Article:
Before and after representation of the removed “Secure” label. (credit: Google)
The background to this change is the Web’s gradual migration to the use of HTTPS rather than HTTP. With an ever-growing fraction of the Web being served over secure HTTPS—something now easy to do at zero cost thanks to the Let’s Encrypt initiative—Google is anticipating a world where HTTPS is the default. In this world, only the occasional unsafe site should have its URL highlighted, not the boring and humdrum secure site.
Type data into the form and the “Not secure” message goes from gray to red. (credit: Google)
Most HTTP sites will get a regular gray “Not secure” label in their address bar. If the page has user input, however, that gray label will become red, indicating the particular risk the page represents: Web forms served up over HTTP could send their contents anywhere, making them risky places to type passwords or credit card numbers.
Before and after representation of the removed "Secure" label. (credit: Google)
The background to this change is the Web's gradual migration to the use of HTTPS rather than HTTP. With an ever-growing fraction of the Web being served over secure HTTPS—something now easy to do at zero cost thanks to the Let's Encrypt initiative—Google is anticipating a world where HTTPS is the default. In this world, only the occasional unsafe site should have its URL highlighted, not the boring and humdrum secure site.
Type data into the form and the "Not secure" message goes from gray to red. (credit: Google)
Most HTTP sites will get a regular gray "Not secure" label in their address bar. If the page has user input, however, that grey label will become red, indicating the particular risk the page represents: Web forms served up over HTTP could send their contents anywhere, making them risky places to type passwords or credit card numbers.
Earlier this year, McAfee researchers predicted in the McAfee Mobile Threat Report that we expect the number of targeted attacks on mobile devices to increase due to their ubiquitous growth combined with the sophisticated tactics used by malware authors. Last year we posted the first public blog about the Lazarus group operating in the mobile landscape. Our recent discovery of the campaign we have named RedDawn on Google Play just a few weeks after the release of our report proves that targeted attacks on mobile devices are here to stay.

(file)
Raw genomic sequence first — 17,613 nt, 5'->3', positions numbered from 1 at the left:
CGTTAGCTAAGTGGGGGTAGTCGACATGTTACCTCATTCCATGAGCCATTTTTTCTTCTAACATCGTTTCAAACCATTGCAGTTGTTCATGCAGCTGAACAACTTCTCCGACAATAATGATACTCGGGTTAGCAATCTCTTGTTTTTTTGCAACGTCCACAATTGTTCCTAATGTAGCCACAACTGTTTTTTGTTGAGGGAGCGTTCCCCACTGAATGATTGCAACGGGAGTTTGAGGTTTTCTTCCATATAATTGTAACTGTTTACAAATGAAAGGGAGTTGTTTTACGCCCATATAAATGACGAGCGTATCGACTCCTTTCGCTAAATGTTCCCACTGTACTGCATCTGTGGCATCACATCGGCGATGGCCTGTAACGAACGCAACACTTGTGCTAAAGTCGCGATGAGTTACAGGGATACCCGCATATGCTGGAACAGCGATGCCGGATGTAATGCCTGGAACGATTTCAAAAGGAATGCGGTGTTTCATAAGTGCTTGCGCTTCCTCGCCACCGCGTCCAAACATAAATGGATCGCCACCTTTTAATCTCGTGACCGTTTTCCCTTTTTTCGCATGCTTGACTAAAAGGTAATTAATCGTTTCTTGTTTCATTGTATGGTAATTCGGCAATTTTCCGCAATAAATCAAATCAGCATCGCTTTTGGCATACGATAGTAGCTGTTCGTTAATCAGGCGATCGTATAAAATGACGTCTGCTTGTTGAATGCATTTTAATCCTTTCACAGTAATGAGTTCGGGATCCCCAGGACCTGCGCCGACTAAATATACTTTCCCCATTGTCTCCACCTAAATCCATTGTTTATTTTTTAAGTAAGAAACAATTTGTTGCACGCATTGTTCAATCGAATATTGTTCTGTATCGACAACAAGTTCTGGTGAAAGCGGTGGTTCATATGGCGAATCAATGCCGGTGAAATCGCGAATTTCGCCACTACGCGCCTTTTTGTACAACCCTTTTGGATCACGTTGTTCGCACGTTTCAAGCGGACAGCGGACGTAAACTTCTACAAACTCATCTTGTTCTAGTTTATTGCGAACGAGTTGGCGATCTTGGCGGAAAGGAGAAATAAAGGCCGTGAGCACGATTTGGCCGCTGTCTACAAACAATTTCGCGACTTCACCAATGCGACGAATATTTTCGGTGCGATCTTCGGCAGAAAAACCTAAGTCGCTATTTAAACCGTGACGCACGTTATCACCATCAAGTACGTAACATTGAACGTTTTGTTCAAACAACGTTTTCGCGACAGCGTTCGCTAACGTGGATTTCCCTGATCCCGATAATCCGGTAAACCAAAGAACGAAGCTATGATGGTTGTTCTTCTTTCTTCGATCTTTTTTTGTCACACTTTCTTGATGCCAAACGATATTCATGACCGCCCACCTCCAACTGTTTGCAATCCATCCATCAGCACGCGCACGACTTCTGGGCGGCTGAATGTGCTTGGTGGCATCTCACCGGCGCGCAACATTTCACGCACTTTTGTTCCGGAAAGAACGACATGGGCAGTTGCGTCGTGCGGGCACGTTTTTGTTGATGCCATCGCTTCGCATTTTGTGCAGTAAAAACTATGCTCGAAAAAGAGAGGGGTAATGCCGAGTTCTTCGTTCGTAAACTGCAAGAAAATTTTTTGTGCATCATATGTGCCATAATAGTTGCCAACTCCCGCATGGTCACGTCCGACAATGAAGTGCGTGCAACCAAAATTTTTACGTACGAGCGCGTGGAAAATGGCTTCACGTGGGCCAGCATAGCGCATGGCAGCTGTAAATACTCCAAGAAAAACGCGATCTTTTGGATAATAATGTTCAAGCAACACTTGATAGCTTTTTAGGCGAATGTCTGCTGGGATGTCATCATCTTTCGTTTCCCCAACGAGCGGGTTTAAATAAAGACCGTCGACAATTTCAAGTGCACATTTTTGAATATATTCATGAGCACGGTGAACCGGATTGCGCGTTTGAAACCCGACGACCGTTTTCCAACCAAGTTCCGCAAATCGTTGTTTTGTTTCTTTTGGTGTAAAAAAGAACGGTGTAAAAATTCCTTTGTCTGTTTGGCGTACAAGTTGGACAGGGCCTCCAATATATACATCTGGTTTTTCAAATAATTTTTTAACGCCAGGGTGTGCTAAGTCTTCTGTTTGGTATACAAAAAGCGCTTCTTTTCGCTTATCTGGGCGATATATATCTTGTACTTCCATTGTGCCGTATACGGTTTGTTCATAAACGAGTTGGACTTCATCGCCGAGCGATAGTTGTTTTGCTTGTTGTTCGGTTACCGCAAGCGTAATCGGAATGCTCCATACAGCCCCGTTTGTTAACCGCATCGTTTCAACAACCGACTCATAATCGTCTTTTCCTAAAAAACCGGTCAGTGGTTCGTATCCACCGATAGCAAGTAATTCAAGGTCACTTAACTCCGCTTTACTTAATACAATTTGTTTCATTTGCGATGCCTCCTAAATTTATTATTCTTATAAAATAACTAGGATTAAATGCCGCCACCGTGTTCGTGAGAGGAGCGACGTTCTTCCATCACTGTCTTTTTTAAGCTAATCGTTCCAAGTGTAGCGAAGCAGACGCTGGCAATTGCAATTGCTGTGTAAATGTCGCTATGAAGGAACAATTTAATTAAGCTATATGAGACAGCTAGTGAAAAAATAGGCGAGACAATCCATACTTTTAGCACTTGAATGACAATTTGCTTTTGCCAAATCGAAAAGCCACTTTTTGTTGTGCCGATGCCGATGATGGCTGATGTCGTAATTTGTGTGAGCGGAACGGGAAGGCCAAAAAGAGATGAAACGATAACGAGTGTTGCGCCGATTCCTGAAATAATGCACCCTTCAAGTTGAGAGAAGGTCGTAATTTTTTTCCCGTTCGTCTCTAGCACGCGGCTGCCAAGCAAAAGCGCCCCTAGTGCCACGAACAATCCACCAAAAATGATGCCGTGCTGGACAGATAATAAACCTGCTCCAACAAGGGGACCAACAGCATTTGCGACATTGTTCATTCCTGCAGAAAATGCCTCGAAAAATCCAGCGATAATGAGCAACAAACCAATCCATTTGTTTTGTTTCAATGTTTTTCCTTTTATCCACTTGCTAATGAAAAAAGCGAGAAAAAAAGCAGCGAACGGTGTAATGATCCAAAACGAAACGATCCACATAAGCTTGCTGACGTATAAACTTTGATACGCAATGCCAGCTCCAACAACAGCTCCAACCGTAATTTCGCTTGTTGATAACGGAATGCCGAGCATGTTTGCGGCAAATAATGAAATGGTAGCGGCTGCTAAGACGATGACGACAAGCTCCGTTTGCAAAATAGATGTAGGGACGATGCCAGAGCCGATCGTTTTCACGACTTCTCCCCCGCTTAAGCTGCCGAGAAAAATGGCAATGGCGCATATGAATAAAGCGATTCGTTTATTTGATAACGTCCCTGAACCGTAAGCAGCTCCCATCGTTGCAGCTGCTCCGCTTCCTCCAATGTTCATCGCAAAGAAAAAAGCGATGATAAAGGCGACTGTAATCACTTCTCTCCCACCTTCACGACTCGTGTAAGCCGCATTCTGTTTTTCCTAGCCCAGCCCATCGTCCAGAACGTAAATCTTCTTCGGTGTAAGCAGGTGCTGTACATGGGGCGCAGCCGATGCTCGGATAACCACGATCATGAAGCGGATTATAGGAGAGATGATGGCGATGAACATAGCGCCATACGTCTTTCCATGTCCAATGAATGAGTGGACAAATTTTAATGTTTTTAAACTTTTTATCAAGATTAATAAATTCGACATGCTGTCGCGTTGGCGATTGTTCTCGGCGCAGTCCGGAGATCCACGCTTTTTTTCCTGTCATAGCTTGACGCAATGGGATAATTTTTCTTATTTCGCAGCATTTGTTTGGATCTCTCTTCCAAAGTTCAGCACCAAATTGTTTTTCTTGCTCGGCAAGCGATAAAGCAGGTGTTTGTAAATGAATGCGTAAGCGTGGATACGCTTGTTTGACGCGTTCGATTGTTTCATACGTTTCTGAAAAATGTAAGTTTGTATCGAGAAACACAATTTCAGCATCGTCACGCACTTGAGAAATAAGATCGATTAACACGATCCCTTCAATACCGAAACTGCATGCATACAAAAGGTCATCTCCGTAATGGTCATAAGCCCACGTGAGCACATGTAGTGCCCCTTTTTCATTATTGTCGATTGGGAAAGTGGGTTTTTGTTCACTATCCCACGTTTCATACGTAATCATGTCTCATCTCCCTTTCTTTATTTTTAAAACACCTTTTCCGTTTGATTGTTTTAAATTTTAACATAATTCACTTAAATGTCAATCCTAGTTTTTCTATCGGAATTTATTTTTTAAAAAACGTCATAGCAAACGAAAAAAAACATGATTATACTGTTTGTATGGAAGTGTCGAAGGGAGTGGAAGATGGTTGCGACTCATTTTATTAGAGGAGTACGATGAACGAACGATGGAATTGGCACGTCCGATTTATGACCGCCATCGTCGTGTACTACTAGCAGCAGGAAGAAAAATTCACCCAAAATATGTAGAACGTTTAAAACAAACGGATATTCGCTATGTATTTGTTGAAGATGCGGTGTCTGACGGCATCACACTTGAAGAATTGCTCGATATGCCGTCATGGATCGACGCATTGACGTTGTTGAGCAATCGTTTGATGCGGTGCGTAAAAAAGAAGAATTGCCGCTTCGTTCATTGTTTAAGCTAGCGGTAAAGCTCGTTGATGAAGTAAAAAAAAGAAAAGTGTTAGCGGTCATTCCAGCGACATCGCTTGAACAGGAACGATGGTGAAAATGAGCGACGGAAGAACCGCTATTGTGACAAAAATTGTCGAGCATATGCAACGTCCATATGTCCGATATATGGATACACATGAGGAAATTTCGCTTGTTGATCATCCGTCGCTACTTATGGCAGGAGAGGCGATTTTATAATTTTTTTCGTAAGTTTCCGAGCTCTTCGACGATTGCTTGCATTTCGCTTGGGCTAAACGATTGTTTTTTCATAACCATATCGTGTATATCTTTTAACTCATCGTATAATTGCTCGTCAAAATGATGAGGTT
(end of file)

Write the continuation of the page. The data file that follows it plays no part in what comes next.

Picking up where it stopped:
RedDawn is the second campaign we have seen this year from the “Sun Team” hacking group. In January, the McAfee Mobile Research Team wrote about Android malware targeting North Korean defectors and journalists. McAfee researchers recently found new malware developed by the same actors that was uploaded on Google Play as “unreleased” versions. We notified both Google, which has removed the malware from Google Play, and the Korea Internet & Security Agency.
Our findings indicate that the Sun Team is still actively trying to implant spyware on Korean victims’ devices. (The number of North Korean defectors who came to South Korea exceeded 30,000 in 2016, according to Radio Free Asia.) Once the malware is installed, it copies sensitive information including personal photos, contacts, and SMS messages and sends them to the threat actors. We have seen no public reports of infections. We identified these malwares at an early stage; the number of infections is quite low compared with previous campaigns, about 100 infections from Google Play.
Malware on Google Play
We found three apps uploaded by the actor we named Sun Team, based on email accounts and Android devices used in the previous attack. The first app in this attack, 음식궁합 (Food Ingredients Info), offers information about food; the other two apps, Fast AppLock and AppLockFree, are security related. 음식궁합 and Fast AppLock secretly steal device information and receive commands and additional executable (.dex) files from a cloud control server. We believe that these apps are multi-staged, with several components. AppLockFree is part of the reconnaissance stage we believe, setting the foundation for the next stage unlike the other two apps. The malwares were spread to friends, asking them to install the apps and offer feedback via a Facebook account with a fake profile promoted 음식궁합.